Amalgamation, Nigeria and poor leadership
I refer to the article ‘Why 1914 amalgamation is Nigeria’s bane’ by Charles Ogbu published in The Guardian of February 6, 2017 and all I could say was “here they go again.”
Opinion pieces such as his, instead of educating, informing, analyzing critically and providing solutions ended up with the same oblique thumping of regional and ethnic pabulum. The shifting of blame without introspection. Cessation of state or a system of government (true federalism) for most writers is the answer to Nigeria’s problems not failure of leadership and of domestic governance.
Homogeneity for most people is a fanciful model. A parley between the South West and South East and the North on its own. The falsity in such argument is that no part of Nigeria is monolithic and homogeneous. I will come back to this later. And how has the relationship been between the South West and South East since the infamous spat between Chief Obafemi Awolowo and Dr. Nnamdi Azikiwe as a result of the election into the Western House of Assembly? Don’t the people in one region see the other as quislings? The suspicion between the two regions rages on in our day. What ideology even binds the two regions together?
While I concede the North has its problems that need to be lain, and which sadly have not, it is out of character for a writer of opinion pieces on a world class medium to stereotype northerners as killers. You would get the impression that all northerners are good at is serving Molotov Cocktails. We need to be able to distinguish between mob actions encouraged by bad people, made worse by a weak state and the actions of very civilised people. Wouldn’t it be out of place for me to stereotype the people of ALUU community as murderers because a senseless mob in that community with royal blessings carried out by royal flunkeys scorched the lives out of four University of Port Harcourt students in 2012?
Amalgamation isn’t the cause of the glut of problems that this country has.
Colonists all over the world never asked the views of subjects they planned to colonise or had already colonised. The Roman empire subjugated the British people without their consent for more than three and a half centuries. Regardless, that country (Britain) is great today despite not being homogeneous. The people in that part of the world are of mixed heritage, the Belgae as well as members of Germanic tribes who immigrated into Britain such as Jules, Angles and Saxons. The Greeks were even once rumoured to be in Britain courtesy of archaeological discoveries.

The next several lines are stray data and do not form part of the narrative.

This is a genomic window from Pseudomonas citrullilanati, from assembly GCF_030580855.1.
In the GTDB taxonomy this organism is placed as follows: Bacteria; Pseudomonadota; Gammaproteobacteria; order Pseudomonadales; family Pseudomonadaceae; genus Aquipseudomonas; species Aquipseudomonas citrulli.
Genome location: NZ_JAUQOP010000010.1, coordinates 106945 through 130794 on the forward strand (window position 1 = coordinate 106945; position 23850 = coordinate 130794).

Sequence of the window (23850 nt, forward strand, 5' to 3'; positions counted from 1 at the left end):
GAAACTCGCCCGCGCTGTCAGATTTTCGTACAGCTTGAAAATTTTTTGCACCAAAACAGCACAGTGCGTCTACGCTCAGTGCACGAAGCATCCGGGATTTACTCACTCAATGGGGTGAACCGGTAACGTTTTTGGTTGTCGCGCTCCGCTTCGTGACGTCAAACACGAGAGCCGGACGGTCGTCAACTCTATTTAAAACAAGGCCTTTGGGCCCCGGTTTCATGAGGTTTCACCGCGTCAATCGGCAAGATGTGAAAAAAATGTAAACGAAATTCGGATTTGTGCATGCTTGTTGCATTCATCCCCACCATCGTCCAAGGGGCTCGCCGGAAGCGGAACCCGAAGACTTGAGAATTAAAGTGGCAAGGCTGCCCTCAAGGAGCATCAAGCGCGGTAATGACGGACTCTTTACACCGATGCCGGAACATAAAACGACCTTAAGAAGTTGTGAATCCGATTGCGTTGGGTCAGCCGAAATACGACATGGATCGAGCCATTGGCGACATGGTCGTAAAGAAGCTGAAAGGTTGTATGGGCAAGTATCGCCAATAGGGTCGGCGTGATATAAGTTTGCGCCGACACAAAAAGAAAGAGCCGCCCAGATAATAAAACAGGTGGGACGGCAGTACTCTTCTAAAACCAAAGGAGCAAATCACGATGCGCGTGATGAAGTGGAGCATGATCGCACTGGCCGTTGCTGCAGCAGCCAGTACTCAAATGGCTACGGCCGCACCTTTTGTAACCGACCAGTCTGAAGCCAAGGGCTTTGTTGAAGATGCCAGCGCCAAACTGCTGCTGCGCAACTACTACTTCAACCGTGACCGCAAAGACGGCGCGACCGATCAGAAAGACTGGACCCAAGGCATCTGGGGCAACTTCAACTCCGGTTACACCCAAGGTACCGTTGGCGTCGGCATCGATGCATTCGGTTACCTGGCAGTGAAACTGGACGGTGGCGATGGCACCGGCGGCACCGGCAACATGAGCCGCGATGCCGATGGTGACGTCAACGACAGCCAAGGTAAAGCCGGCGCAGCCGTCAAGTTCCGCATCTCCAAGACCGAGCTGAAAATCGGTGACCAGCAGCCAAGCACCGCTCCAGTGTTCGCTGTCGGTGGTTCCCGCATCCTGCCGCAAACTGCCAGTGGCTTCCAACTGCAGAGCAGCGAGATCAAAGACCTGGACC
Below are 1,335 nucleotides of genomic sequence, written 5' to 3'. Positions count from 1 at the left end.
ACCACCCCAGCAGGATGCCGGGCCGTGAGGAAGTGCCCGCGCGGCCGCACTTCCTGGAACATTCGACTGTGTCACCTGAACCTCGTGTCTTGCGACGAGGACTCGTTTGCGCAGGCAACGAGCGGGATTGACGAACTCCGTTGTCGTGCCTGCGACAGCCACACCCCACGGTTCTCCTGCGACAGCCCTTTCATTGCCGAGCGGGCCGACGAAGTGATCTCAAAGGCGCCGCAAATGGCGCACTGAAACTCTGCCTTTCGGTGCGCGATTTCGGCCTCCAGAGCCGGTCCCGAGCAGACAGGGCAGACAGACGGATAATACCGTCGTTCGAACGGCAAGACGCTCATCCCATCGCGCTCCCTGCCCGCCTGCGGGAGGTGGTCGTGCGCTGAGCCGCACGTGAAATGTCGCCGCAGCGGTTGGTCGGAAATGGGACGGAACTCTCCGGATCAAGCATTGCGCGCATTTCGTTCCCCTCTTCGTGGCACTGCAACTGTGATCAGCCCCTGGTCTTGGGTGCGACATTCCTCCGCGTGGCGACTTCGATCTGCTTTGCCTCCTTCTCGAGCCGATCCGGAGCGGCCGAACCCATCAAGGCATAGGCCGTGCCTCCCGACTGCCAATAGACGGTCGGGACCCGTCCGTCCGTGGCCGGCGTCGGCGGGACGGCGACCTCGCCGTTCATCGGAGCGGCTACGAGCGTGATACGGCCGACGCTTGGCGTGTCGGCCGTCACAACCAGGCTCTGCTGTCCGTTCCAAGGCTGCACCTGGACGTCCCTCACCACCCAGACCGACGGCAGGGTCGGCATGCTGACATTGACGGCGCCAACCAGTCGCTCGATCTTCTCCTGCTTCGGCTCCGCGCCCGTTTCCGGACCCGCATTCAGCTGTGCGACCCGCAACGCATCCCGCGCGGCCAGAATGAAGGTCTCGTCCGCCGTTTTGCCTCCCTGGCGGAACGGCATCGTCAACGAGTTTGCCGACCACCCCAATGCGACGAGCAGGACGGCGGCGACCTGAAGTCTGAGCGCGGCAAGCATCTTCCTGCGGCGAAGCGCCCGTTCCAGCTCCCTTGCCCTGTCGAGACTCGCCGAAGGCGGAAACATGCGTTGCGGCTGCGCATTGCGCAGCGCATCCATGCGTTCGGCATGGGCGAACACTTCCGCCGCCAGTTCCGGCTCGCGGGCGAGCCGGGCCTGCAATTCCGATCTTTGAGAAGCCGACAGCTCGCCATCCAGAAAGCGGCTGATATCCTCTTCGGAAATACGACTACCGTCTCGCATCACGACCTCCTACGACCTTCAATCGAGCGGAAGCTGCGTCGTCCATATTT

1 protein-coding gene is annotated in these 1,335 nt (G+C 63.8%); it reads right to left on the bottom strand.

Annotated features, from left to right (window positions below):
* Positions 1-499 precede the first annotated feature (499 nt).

Unlike many a country – our founding fathers even though they didn’t pursue independence on ethno-religious sentiments – never fashioned a national philosophy for Nigeria like the founding fathers of the United States of America.
That is the major problem and the lack of that philosophy instead of being corrected, has now birthed the destructive sentiments that are taking us under. This is the reason that even in so-called homogeneous enclaves there is fierce competition among people who should supposedly be one. We need to also differentiate between state policy and the policy of a few irresponsible people heating the polity which governments over time have not been able to use the bully pulpit to deal with.
Allow me share a personal story. I got married a decade ago. Shortly after, I went to Enugu for the burial of a friend’s wife. He introduced me to his kinfolk as “our in-law.” “Really?” They chorused. “Which part of Igbo land, did you marry from?”
“Ngwa” I replied. They looked at me pitiably and hissed. I blanched and had to ask what the matter was.